The text presented here, in its major Part A, is a comprehensive discussion of self-excited vibrations in machining with special emphasis in its illustrations and conclusions on milling and, mainly, on ultra-high-speed end milling. It is heavily based on a number of previous research papers of the author, which were mostly coauthored by F. Ismail, whose contributions are gratefully acknowledged. He worked for the past seven years, first as a Ph.D. student and subsequently as a research engineer, in the author’s laboratory. The sections on the effect of spindle speed and on special cutters is based on the work of W. Zaton, who was another research collaborator of the author. In Part B the problems of deflections and of forced vibrations of end mills and their effect on accuracy of machining are discussed. These problems are significant in end milling of aerospace structures and, in this instance, also in ultra-high-speed milling.


Machine Tool Spindle Speed Chip Thickness Helix Angle Axial Depth 
These keywords were added by machine and not by the authors. This process is experimental and the keywords may be updated as the learning algorithm improves.


Unable to display preview. Download preview PDF.

Unable to display preview. Download preview PDF.


  1. 1.
    “Technology of Machine Tools,” Vol. 3: Machine Tool Mechanics,Lawrence Livermore National Laboratory Rep. UCRL-52960–3; distribution by SME.Google Scholar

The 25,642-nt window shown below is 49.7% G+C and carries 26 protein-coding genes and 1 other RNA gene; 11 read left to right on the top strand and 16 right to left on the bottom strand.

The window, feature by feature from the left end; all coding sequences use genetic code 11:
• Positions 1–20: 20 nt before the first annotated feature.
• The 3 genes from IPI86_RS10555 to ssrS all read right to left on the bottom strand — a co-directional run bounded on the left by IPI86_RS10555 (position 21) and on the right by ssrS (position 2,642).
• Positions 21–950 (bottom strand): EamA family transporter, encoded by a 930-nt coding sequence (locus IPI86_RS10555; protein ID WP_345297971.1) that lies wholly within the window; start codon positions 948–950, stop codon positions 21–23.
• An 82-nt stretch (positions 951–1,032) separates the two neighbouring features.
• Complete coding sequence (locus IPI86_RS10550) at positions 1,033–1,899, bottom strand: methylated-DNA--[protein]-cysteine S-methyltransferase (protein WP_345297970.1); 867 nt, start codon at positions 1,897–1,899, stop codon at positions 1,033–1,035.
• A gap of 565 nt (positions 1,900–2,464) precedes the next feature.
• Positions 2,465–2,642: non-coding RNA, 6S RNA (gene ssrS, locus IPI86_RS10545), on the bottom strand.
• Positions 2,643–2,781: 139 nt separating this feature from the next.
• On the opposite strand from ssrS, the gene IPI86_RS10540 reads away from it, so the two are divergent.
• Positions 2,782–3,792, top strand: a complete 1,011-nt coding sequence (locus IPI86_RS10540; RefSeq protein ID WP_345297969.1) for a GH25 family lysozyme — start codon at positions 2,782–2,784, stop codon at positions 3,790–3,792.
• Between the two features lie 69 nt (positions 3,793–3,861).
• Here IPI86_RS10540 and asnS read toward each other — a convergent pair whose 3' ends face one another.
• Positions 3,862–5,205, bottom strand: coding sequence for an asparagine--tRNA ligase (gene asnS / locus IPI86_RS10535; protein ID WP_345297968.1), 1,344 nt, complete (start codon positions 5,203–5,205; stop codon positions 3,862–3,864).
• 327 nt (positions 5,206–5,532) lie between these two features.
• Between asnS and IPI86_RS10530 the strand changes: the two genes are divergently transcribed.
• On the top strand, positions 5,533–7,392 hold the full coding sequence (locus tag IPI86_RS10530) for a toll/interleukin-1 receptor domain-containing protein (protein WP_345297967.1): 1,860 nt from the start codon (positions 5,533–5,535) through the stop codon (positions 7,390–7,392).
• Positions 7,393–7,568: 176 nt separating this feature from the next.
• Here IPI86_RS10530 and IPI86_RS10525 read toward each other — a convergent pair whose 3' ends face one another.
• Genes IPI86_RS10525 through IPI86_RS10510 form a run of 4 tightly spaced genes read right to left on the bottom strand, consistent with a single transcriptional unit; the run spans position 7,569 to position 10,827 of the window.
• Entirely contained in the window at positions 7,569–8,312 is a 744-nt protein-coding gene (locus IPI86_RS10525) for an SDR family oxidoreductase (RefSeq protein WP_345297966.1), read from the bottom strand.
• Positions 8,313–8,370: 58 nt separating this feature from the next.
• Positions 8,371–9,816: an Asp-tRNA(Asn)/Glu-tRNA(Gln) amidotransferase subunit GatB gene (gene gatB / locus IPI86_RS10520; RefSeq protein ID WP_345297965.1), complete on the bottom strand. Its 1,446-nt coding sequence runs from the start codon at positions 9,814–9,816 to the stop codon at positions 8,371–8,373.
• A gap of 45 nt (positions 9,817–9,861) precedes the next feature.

2. 2.
    Tlusty, J., “Criteria for Static and Dynamic Stiffness of Structures,” Chapter 8.5 of ref. 1.Google Scholar
  3. 3.
    Tlusty, J., and F. Ismail, “Basic Non-Linearity in Machining Chatter,” CIRP Annals, Vol. 30, 1982, pp. 229–304Google Scholar
  4. 4.
    Tlusty, J., and F. Ismail, “Special Aspects of Chatter in Milling,” Trans ASME, J. Mech. Design, Paper 81-DET-18. Presented 21 September 1981.Google Scholar
  5. 5.
    Tlusty, J., F. Ismail, A. Hoffmanner, and S. Rao, “Theoretical Background for Machining Tests of Machining Centers and of Turning Centers,” NAMRC 10 May1982, SME.Google Scholar
  6. 6.
    Tlusty, J., and T. Moriwaki, “Experimental and Computational Identification of Dynamic Structural Models,” CIRP Annals, Vol. 25 /2, 1976.Google Scholar
  7. 7.
    Tlusty, J., and F. Ismail, “Dynamic Structural Identification Tasks and Methods,” CIRP Annals, Vol. 29, 1980, pp. 251–255.CrossRefGoogle Scholar
  8. 8.
    Koenigsberger, F. and J. Tlusty, Structures of Machine Tools, Pergamon Press, Oxford, 1970.Google Scholar
  9. 9.
    Elbestawi, M. A. A., “A Study of an Adaptive Control Constraint System for Milling,” Ph.D. Thesis, McMaster University, 1980.Google Scholar
  10. 10.
    Tlusty, J. and O. Heczko, “Improving Tests of Damping in the Cutting Process,” 8th NAMR Conference, May 1980, University of Missouri, Rolla, SME, pp.372–376.Google Scholar
  11. 11.
    Tlusty, J., and B. S. Rao, “Verification and Analysis of Some Dynamic Cutting Force Coefficient Data,” 6th NAMR Conference, April 1978, University of Florida, SME, pp. 420–426.Google Scholar
  12. 12.
    Tlusty, J., “Analysis of the State of Research in Cutting Dynamics,” CIRP Annals, Vol. 2, 1978, pp. 403–412.Google Scholar
  13. 13.
    Zaton, W., F. Ismail, and J. Tlusty, “Effect of Special Milling Cutters on Chatter,” 11th NAMRC,Madison, Wisc., May 1983,SME.Google Scholar
  14. 14.
    Lectures of the Aachener Werkzeugmaschinenkolloquium, WZL Aachen, W. Germany, May 1978.Google Scholar
  15. 15.
    Kline, W. A., R. E. De Vor, and W. J. Zdeblick, “A Mechanistic Model for the Force System in End Milling with Application to Machining Airframe Structures,” 8th NAMRC, May 1980, SME.Google Scholar
  16. 16.
    Kline, W. A., R. E. De Vor, and I. A. Shareef, “The Prediction of Surface Accuracy in End Milling,” 82-Prod-10, ASME, September 1982.Google Scholar

Copyright information

© Chapman and Hall 1985

Authors and Affiliations

  • J. Tlusty
    • 1
  1. 1.McMaster UniversityCanada

Personalised recommendations